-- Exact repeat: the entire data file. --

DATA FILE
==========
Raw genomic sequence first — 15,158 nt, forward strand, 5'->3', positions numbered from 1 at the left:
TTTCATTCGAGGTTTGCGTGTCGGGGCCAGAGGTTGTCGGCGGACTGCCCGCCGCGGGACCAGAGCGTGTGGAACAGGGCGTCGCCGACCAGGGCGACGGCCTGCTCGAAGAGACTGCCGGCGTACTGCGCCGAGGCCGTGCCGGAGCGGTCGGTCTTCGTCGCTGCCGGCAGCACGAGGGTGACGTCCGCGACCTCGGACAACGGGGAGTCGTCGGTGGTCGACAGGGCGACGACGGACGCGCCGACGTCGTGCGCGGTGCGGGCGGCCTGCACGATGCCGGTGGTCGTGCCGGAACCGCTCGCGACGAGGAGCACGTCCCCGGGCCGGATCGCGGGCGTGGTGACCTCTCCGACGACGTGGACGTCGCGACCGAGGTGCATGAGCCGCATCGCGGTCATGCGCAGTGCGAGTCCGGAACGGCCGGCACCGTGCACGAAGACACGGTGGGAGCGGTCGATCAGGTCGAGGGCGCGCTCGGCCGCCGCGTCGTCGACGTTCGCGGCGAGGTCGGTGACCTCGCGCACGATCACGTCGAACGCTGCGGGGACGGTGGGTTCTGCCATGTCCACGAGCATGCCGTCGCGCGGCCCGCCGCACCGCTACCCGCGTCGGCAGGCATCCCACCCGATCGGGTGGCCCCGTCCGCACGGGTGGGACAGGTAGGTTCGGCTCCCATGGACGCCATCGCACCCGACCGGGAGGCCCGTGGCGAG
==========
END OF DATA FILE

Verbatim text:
Raw genomic sequence first — 15,158 nt, forward strand, 5'->3', positions numbered from 1 at the left:
TTTCATTCGAGGTTTGCGTGTCGGGGCCAGAGGTTGTCGGCGGACTGCCCGCCGCGGGACCAGAGCGTGTGGAACAGGGCGTCGCCGACCAGGGCGACGGCCTGCTCGAAGAGACTGCCGGCGTACTGCGCCGAGGCCGTGCCGGAGCGGTCGGTCTTCGTCGCTGCCGGCAGCACGAGGGTGACGTCCGCGACCTCGGACAACGGGGAGTCGTCGGTGGTCGACAGGGCGACGACGGACGCGCCGACGTCGTGCGCGGTGCGGGCGGCCTGCACGATGCCGGTGGTCGTGCCGGAACCGCTCGCGACGAGGAGCACGTCCCCGGGCCGGATCGCGGGCGTGGTGACCTCTCCGACGACGTGGACGTCGCGACCGAGGTGCATGAGCCGCATCGCGGTCATGCGCAGTGCGAGTCCGGAACGGCCGGCACCGTGCACGAAGACACGGTGGGAGCGGTCGATCAGGTCGAGGGCGCGCTCGGCCGCCGCGTCGTCGACGTTCGCGGCGAGGTCGGTGACCTCGCGCACGATCACGTCGAACGCTGCGGGGACGGTGGGTTCTGCCATGTCCACGAGCATGCCGTCGCGCGGCCCGCCGCACCGCTACCCGCGTCGGCAGGCATCCCACCCGATCGGGTGGCCCCGTCCGCACGGGTGGGACAGGTAGGTTCGGCTCCCATGGACGCCATCGCACCCGACCGGGAGGCCCGTGGCGAG